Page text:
A wide range of health problems can cause chest pain, all of which deserve medical attention. Several issues relating to the heart can cause chest pain, but many other causes are related to the digestive system, musculoskeletal system, and respiratory system.
Chest pain is one of the most common reasons people call for emergency medical help. Every year, ER (emergency room) doctors evaluate and treat millions of people for chest pain. Fortunately, chest pain doesn't always signal a heart attack. Most often, chest pain is unrelated to the heart. But even if the chest pain has nothing to do with the cardiovascular system, what is causing it may still be important and worth the time seeking medical help for evaluation. In general, a chest pain related to a heart attack or other heart problem is associated with one or more of these symptoms: pressure, fullness or tightness in the chest; crushing or searing chest pain that radiates to the back, neck, jaw, shoulders and arms, especially the left arm; pain that lasts more than a few minutes, goes away and comes back or varies in intensity; shortness of breath, sweating, dizziness or nausea. There is no easy way to identify the chest pain cause without seeing a physician.
Symptoms of Chest Pain
A wide range of health problems can cause chest pain. In general, a chest pain related to a heart attack or other heart problem is associated with one or more of these symptoms: pressure, fullness or tightness in the chest; crushing or searing pain that radiates to the back, neck, jaw, shoulders and arms, especially the left arm; pain that lasts more than a few minutes, goes away and comes back or varies in intensity; shortness of breath, sweating, dizziness or nausea. Non-heart-related chest pain symptoms may include a burning sensation behind the breastbone (sternum), a sour taste or a sensation of food re-entering the mouth, trouble swallowing, pain that gets better or worse when changing posture, pain that intensifies when breathing deeply or coughing or a tenderness when pushing on the chest. If one is experiencing a new or unexplained chest pain, or suspects he or she is having a heart attack, emergency medical help is necessary. Self-diagnosing heart attack symptoms is a waste of time. Every minute is crucial if a heart attack is taking place, and a quick trip to the ER can save lives. Chest pain that comes on or worsens with exercise, stress, or eating a large meal and goes away with rest may be a warning symptom of heart disease.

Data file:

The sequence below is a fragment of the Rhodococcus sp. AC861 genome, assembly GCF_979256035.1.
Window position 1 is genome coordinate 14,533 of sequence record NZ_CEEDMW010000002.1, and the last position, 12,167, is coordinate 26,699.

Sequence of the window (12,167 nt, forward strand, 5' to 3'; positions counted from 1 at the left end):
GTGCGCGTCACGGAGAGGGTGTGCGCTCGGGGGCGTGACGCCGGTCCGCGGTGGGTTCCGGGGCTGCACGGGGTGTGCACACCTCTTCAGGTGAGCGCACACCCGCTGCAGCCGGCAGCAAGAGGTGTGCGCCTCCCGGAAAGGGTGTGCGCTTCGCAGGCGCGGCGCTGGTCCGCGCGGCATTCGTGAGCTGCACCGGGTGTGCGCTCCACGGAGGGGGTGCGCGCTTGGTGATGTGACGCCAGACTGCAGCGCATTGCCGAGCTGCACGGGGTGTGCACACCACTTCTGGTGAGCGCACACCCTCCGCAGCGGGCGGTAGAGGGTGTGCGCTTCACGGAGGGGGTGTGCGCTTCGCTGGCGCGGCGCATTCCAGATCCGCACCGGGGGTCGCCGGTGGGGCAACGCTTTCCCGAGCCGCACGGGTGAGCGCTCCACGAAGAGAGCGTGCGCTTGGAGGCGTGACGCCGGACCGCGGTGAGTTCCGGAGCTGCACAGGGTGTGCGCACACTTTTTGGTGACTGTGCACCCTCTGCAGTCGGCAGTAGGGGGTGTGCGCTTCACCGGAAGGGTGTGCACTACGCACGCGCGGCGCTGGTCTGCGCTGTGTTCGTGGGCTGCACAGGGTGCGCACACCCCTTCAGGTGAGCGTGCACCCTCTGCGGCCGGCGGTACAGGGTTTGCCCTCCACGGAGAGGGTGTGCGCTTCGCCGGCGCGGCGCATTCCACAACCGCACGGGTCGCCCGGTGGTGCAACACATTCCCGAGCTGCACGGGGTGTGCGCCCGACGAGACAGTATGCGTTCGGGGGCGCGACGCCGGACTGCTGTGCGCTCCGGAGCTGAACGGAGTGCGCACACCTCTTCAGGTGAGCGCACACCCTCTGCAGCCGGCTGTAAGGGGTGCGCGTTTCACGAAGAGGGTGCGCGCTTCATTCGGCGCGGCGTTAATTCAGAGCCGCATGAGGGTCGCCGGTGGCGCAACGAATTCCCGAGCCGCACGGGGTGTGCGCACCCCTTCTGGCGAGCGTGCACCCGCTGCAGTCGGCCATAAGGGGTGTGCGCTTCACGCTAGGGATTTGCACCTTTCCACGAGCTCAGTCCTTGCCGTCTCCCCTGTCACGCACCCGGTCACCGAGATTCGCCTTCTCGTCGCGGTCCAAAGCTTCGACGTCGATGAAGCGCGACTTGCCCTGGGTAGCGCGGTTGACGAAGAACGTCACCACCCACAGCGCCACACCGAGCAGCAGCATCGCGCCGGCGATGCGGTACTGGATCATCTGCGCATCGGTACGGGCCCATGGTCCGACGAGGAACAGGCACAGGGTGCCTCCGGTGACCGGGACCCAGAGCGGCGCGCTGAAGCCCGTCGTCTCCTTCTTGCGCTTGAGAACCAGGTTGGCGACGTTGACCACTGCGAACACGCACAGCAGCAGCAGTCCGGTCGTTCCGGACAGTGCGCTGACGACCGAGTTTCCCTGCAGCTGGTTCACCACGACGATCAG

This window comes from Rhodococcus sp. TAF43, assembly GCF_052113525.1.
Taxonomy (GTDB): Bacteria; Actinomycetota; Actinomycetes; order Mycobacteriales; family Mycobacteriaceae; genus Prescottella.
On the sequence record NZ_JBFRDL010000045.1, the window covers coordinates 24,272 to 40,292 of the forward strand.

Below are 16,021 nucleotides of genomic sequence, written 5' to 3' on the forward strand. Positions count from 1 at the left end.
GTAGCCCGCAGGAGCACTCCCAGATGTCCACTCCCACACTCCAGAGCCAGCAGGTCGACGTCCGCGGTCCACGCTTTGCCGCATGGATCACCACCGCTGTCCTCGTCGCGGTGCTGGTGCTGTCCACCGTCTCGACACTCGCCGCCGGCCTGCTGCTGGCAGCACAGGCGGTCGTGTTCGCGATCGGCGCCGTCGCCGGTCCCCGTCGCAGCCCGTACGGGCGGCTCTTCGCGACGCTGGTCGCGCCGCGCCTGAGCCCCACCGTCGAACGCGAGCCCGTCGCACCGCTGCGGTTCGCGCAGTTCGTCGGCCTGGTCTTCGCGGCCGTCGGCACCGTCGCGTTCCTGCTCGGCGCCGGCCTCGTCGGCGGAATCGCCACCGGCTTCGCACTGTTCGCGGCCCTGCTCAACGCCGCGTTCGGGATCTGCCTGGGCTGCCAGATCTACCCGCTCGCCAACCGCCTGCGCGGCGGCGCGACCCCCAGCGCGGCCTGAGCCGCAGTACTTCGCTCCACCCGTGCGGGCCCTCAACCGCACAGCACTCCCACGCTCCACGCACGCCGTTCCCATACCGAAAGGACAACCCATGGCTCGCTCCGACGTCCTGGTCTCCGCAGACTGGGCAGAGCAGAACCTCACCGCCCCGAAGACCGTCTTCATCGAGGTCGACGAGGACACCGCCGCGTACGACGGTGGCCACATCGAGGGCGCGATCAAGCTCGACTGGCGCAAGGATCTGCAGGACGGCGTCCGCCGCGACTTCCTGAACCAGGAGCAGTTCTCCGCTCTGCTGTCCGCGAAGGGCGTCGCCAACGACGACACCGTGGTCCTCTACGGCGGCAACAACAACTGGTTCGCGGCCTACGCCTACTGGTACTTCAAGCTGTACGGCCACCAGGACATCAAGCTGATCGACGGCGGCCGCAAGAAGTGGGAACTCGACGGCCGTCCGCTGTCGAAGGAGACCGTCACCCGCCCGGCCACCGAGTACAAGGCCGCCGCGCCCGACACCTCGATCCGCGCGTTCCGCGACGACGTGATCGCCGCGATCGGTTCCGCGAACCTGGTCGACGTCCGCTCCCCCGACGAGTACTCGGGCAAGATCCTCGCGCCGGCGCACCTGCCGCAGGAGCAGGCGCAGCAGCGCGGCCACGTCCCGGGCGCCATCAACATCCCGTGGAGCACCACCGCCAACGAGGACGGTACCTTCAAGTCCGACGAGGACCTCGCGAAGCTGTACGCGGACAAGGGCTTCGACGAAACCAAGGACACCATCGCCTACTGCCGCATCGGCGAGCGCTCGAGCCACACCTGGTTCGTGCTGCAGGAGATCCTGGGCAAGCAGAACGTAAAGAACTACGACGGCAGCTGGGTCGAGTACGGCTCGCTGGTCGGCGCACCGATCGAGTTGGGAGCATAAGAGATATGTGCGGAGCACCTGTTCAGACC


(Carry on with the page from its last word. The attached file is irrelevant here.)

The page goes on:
Long-Term Chest Pain Symptoms
Many types of chest pain can come on suddenly, develop slowly, or even continue after diagnosis. Long-term chest pain symptomsmay simply be the repetition and recurrence of early symptoms, including arm pain, back pain, chest contusion (bruising on the chest wall), chest swelling, chest tenderness, cough, coughing up blood, difficulty breathing, faintness, loss of consciousness, neck pain, nausea, jaw pain, palpitations, excessive sweating and wheezing. Some chest pain symptoms may make the chest pain worse, such as coughing, deep breathing, movement of the chest or spine (twisting or bending the trunk), pressing on the painful region of the chest and sneezing. Common symptoms related to angina is dull, heavy, squeezing, or pressure-like chest pain, usually located under the breastbone (sternum), for longer than twenty minutes, usually triggered by physical exertion and is most commonly relieved with rest. Chest pain from angina may spread to other locations such as the neck, jaw, shoulder, upper back, arm and the upper abdomen. Pleurisy can cause chest pain over the course of months and even years. A person with pleuritic chest pain has pain that worsens with breathing, most commonly recognized by a sharp, stabbing pain in the chest during deep inhalation and sometimes coughing.